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Discussion Starter #1
Hi all,


I'm having a frustrating issue that I'm hoping you guys can help me resolve. My engine vacuum is just terribly low at cruise.

At idle, my engine vacuum is around 19 - 20. Very nice and tight.
Around town in 2nd (2200rpms), I can hold 17hg at 35mph. 3rd gear (1200rpms) is around 14hg.

On high speed city streets, I can hold 45mph (1500rpms) at around 14.
On the normal highways, I can hold 55mph (1800rpms) at around 12 - 14hg.

But once I get to 65, it starts to drop sharply.

65mph in 3rd (2200rpms) in the flats is around 8 - 10hg. Downhill, and it'll go up to around 14.
If I shift into overdrive (which I hardly do), vacuum will stay around 8 - 10 until I have to do any hills.

If I want to go the speed limit and go 75mph. In 3rd (2500rpms) engine vacuum is around 6 - 7hg.
If i shift into overdrive (1800rpms), engine vacuum is around 2.

Remember, this is on flat, even road. No hills, no accelerating. Just maintaining speed.




For starters, this is my 1981 Bronco with a 300 I6. It's has a 4bbl intake, performance manifolds, 2.5" exhaust out the back, and a port and polished head. The carb is a Holley 600cfm.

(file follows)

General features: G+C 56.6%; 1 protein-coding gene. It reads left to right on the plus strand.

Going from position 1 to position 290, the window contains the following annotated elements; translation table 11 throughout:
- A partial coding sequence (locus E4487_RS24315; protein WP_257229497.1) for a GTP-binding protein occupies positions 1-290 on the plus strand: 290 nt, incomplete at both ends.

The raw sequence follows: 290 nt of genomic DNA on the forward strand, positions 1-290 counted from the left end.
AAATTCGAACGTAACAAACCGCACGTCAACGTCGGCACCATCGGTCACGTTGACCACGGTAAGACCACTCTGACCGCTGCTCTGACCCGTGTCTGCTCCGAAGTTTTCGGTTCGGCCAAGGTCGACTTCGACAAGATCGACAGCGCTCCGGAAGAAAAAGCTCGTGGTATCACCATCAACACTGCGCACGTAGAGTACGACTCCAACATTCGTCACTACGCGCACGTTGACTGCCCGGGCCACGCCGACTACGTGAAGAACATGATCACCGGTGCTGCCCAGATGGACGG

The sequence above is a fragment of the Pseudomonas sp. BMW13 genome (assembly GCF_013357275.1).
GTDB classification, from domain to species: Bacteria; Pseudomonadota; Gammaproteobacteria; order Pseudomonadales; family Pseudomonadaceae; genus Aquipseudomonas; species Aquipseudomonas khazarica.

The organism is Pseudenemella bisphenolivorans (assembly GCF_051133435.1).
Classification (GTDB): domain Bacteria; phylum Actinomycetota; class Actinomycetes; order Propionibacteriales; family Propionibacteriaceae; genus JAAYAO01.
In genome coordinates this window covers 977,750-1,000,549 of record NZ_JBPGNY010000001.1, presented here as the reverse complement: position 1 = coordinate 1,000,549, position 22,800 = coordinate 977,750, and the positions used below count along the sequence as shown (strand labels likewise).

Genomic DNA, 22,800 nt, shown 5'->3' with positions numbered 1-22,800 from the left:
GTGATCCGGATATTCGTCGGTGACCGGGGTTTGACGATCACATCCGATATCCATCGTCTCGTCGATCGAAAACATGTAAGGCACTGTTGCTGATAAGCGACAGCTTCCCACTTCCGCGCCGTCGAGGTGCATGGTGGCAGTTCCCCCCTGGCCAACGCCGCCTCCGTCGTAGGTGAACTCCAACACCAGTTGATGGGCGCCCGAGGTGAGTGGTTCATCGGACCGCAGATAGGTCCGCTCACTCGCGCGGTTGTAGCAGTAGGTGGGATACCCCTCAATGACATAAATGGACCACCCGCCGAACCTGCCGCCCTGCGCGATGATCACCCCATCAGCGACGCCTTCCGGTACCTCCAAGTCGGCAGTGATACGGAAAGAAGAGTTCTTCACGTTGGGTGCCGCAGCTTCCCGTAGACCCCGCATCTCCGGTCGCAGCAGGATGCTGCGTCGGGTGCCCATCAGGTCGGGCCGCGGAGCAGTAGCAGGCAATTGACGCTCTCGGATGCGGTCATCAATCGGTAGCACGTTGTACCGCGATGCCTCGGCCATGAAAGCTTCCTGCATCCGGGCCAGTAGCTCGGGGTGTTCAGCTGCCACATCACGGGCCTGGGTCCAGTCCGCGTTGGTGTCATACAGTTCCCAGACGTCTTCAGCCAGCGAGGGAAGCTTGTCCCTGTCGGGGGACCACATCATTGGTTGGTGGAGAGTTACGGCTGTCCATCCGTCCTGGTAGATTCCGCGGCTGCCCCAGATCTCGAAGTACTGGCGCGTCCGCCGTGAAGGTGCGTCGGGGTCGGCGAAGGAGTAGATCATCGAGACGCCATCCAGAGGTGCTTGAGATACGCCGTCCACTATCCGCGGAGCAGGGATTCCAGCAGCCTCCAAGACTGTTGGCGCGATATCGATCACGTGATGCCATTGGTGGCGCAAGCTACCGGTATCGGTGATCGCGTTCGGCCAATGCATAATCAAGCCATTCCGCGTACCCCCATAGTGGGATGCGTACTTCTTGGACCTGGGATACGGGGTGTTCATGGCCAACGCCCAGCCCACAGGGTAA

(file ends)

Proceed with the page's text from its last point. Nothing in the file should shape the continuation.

Most of the ignition, including the coil, spark plugs, wires, and distributor are new.

I've had it checked at a local brake shop for dragging disk brakes and they said no. I replaced the drum brakes, as well as the e-brake cables last year.

The cat is only a few years old, and I don't have any other symptoms of a clogged cat.

I've had the same symptoms with both a 390cfm and a 600cfm carburetor (almost identical vacuum readings). Both carbs are tuned nicely and give ample power. I've also had the same symptoms with two different engines as I've swapped the original 300 out of this Bronco in place of another one. Both had great compression with around 150 - 155 down the board.

There are no vacuum leaks, I've done extensive testing for them.

It has PLENTY of power. At cruise, I'm at around 1/8 - 1/4 throttle. Just very very low vacuum. I can accelerate from 60 - 80 going uphill if I feel like it. There's no shortage of power.


I have two Broncos, the other is nearly identical. It has the exact same exhaust setup from the engine back, the same tires, almost the same intake (an open plenum vs. a dual plane), and the same carburetor. At 65mph it is at 16hg. The only difference is it has a 3.55 rear end vs. a 3.00.



Any ideas on what's causing this? Something that could be dogging the engine and making it work harder? Something I'm not thinking of? For a nice healthy engine, my cruise vacuum (especially on flat roads) should easily be above 15, and I am having to feather the gas to keep it out of the single digits. Something's not right.

Thoughts?
 

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Discussion Starter #3
That sure seems like it as far as vacuum is concerned. I have no other symptoms of a clogged cat that I know of though.

As stated above, my cat is only about 3 years old. If it was my cat, what would cause it to clog so quickly?